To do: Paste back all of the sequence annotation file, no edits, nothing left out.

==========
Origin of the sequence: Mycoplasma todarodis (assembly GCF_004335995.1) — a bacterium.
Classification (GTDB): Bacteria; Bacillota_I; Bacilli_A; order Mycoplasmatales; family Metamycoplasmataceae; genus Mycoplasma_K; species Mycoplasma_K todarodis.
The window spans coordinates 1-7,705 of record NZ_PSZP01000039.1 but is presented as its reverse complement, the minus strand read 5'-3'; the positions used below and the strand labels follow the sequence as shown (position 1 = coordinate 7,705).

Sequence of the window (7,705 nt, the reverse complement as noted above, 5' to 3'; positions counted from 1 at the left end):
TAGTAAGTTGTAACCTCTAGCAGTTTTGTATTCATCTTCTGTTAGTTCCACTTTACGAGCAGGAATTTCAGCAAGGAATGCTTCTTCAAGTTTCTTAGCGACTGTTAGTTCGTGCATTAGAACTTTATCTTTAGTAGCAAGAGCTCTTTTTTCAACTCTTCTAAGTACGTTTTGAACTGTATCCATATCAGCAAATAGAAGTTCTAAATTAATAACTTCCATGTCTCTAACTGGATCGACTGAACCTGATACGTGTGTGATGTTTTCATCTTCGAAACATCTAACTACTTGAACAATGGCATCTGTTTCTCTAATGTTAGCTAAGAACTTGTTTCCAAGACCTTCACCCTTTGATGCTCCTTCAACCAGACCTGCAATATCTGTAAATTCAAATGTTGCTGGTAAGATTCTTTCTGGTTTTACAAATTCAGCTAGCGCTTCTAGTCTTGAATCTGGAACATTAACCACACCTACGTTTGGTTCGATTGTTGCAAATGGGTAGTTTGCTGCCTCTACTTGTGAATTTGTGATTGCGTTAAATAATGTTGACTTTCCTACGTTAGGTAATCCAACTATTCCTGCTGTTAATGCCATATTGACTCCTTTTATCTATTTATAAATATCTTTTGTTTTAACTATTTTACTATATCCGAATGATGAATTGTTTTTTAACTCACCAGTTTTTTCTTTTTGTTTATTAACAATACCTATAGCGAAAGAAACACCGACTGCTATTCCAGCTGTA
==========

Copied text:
Origin of the sequence: Mycoplasma todarodis (assembly GCF_004335995.1) — a bacterium.
Classification (GTDB): Bacteria; Bacillota_I; Bacilli_A; order Mycoplasmatales; family Metamycoplasmataceae; genus Mycoplasma_K; species Mycoplasma_K todarodis.
The window spans coordinates 1-7,705 of record NZ_PSZP01000039.1 but is presented as its reverse complement, the minus strand read 5'-3'; the positions used below and the strand labels follow the sequence as shown (position 1 = coordinate 7,705).

Sequence of the window (7,705 nt, the reverse complement as noted above, 5' to 3'; positions counted from 1 at the left end):
TAGTAAGTTGTAACCTCTAGCAGTTTTGTATTCATCTTCTGTTAGTTCCACTTTACGAGCAGGAATTTCAGCAAGGAATGCTTCTTCAAGTTTCTTAGCGACTGTTAGTTCGTGCATTAGAACTTTATCTTTAGTAGCAAGAGCTCTTTTTTCAACTCTTCTAAGTACGTTTTGAACTGTATCCATATCAGCAAATAGAAGTTCTAAATTAATAACTTCCATGTCTCTAACTGGATCGACTGAACCTGATACGTGTGTGATGTTTTCATCTTCGAAACATCTAACTACTTGAACAATGGCATCTGTTTCTCTAATGTTAGCTAAGAACTTGTTTCCAAGACCTTCACCCTTTGATGCTCCTTCAACCAGACCTGCAATATCTGTAAATTCAAATGTTGCTGGTAAGATTCTTTCTGGTTTTACAAATTCAGCTAGCGCTTCTAGTCTTGAATCTGGAACATTAACCACACCTACGTTTGGTTCGATTGTTGCAAATGGGTAGTTTGCTGCCTCTACTTGTGAATTTGTGATTGCGTTAAATAATGTTGACTTTCCTACGTTAGGTAATCCAACTATTCCTGCTGTTAATGCCATATTGACTCCTTTTATCTATTTATAAATATCTTTTGTTTTAACTATTTTACTATATCCGAATGATGAATTGTTTTTTAACTCACCAGTTTTTTCTTTTTGTTTATTAACAATACCTATAGCGAAAGAAACACCGACTGCTATTCCAGCTGTA